Do we need to explain the meaning of what we write, or should we let the reader work them out for themselves? Does it matter whether they fully understand what we are trying to say? What if they come up with their own interpretation that the writer hasn’t considered?
Obviously lots of poems, including many fabulous, famous and regularly anthologised ones, have a meaning that is easily understood. This doesn’t diminish their power or worth. But in other cases the understanding of the poem can be seen as a collaboration between reader and writer. And each interpretation will be different, based on the experiences and life lived of the person reading the poem, how, where and when they are reading it, and how it resonates with their state of mind and whatever is going on in their personal life and worldview at that time.
Isn’t this the case with most literature? I’ve read on several occasions that you should first read War & Peace in your teenage years. Maybe that’s why I’ve never managed to complete it. That’s the excuse I’m sticking with. Same with Dostoyevsky. I have tried. It could just be I don’t have the attention span these days.
But poetry differs from many other forms of writing in that it doesn’t need to have a meaning at all. It can be read purely for the language and form. Even here, a good poem will still communicate something to the person reading it, whether a phrase, a line, or even a single word that differentiates and illuminates the rest of the text around it.
On the other hand, sometimes as poets we try to overcomplicate what we are writing, to appear more poetic. Helena Nelson of Happenstance Press said that I was trying too hard with most of the poems that I sent her in an early attempt at pamphlet publication. She was right. Only two of the poems from that submission made it into my first collection.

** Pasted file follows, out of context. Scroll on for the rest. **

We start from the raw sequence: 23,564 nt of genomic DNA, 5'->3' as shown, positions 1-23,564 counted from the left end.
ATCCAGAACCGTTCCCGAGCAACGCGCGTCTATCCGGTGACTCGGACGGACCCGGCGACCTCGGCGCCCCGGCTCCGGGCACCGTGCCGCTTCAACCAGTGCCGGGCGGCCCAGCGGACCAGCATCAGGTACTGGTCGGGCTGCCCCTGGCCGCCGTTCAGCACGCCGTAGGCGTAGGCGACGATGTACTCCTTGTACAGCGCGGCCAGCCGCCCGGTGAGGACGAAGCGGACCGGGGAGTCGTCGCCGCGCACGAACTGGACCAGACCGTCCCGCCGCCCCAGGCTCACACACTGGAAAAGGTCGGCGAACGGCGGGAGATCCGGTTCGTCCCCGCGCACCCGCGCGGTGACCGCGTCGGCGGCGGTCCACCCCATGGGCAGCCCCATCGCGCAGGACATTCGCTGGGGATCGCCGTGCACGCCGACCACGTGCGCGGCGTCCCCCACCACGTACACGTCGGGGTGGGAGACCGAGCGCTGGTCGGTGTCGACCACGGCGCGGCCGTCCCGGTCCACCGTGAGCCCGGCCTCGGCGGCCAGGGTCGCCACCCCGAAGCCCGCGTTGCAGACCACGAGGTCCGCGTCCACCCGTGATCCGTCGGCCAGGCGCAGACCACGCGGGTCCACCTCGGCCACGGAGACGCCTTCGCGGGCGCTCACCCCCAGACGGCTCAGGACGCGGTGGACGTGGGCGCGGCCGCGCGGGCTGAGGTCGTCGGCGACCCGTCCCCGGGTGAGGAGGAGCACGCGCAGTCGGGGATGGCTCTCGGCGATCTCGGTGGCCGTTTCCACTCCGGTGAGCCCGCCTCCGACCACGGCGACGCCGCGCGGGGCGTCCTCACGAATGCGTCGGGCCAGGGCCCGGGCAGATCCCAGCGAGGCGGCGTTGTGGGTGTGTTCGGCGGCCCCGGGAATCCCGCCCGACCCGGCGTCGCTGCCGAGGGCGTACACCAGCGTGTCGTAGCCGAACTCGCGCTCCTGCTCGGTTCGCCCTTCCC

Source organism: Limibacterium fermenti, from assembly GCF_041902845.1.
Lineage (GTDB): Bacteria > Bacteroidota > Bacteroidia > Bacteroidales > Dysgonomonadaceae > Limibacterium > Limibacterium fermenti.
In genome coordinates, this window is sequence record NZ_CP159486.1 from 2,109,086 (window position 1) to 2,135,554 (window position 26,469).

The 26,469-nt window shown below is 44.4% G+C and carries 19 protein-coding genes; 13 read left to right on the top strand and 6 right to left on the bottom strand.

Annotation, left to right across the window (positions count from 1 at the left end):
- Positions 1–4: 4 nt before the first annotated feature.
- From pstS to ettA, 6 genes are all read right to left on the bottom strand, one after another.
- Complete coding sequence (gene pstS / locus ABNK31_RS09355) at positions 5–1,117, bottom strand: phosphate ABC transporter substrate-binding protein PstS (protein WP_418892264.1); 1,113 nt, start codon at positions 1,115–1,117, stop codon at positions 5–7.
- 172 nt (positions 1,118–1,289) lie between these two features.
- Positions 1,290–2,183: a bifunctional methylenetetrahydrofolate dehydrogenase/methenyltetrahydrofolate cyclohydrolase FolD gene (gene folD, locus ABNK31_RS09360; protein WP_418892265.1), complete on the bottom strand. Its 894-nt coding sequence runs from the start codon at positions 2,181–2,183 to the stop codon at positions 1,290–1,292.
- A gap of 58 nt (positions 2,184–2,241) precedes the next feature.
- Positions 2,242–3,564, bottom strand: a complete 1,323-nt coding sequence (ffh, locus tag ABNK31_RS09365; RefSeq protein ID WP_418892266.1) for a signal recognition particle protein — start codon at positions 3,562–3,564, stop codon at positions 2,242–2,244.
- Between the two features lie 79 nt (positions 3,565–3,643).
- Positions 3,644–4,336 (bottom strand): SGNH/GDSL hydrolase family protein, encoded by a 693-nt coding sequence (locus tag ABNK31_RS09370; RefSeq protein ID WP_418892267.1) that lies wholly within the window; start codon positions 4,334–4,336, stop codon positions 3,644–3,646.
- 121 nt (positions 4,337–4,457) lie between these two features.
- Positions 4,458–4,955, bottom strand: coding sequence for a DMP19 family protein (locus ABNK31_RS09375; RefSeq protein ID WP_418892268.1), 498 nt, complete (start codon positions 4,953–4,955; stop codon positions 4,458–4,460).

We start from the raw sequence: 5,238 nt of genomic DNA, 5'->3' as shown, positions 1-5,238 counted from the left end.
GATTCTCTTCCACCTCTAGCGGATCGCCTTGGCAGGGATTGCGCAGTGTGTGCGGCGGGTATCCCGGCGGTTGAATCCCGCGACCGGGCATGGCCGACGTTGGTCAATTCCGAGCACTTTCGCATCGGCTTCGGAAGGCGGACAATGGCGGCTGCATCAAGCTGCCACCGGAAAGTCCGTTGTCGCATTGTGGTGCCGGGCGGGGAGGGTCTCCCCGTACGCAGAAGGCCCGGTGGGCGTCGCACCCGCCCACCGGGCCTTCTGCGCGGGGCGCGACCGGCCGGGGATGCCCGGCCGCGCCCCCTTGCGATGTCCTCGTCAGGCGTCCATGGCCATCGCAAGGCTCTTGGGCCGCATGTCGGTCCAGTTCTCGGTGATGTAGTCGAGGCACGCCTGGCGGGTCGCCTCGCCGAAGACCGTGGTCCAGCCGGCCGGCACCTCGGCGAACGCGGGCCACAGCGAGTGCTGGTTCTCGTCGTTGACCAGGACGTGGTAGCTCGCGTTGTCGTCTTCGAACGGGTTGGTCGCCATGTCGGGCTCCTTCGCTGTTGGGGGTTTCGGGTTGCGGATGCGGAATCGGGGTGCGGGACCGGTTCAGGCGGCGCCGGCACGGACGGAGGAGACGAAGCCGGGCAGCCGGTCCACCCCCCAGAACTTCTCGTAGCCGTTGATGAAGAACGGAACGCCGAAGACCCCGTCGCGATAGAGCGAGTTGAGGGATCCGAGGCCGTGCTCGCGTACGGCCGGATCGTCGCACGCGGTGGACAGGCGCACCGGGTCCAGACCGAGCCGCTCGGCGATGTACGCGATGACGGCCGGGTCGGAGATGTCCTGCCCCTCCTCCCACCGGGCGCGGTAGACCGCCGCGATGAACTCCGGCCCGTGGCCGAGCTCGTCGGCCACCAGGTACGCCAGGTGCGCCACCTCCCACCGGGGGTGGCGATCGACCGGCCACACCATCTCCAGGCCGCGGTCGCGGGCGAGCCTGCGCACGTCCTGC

There’s an excellent article in the New York Times here on this particular issue for poets;
I’ll finish of todays meandering monologue with a poem of my own – it’s pretty straightforward – who or what do you think it’s about?
How carefully chosen.
Those little stones you scuttled,
by shape, size, sometimes colour.
And so how you carried on,
kept moving the beach
one pent up pebble at a time.
There would be a day, you said,
when one would reach the horizon.
It would all be worth it then.
Your effort so expended,
on all this flailing,
one helpless soul at a time.
Maybe you should have listened
to tide-sirens’ crackle hiss,
scooping us up, pushing us back,
Now you are so close to the water.
And we are relentless.
And we will not be denied.
We have been here before.
This poem first appeared on the Abergavenny Small Press website in January 2021, having been submitted back in October 2020 and written a few months beforehand – does this change your view of who was its’ inspiration? If so, have you been paying enough attention to the news?
4 thoughts on “On Poetry Meanings”
I don’t know the back story or inspiration. It’s enough for me to enjoy the music or these atmospheric words and images.
Thanks Pratibha! I missed your message amongst all the spam replies!
Love the poem, Richard – regardless of the ‘back story’ you had in mind. Here in Suffolk, I miss close proximity to the sea, its timelessness and infinity. And you take me right there.
You have the truth of it in describing poetry as a collaboration. I remember how – in a workshop – Denise once missed what I’d intended as a clue to my allusion. She had thought my ‘three-word echoes’ to be “I love you” rather than the “Get Brexit Done” and “Take Back Control” I had in mind, and described her reading as “wrong”. Far from it. One of the many reasons I love poetry is how the writer can never know what perceptions the reader may bring, where they will place your imagery in their own landscape. It’s a bargain that brings delight to both parties.
Thanks Mark, really good to hear your thoughts – and sorry I missed your reply. I’ve been away from this blog for a couple of weeks for various reasons, some mentioned in my latest post that I am currently writing. Yes, the great thing with poetry is that openness to interpretation. Sometimes it’s say to forget to leave some space for alternative meanings.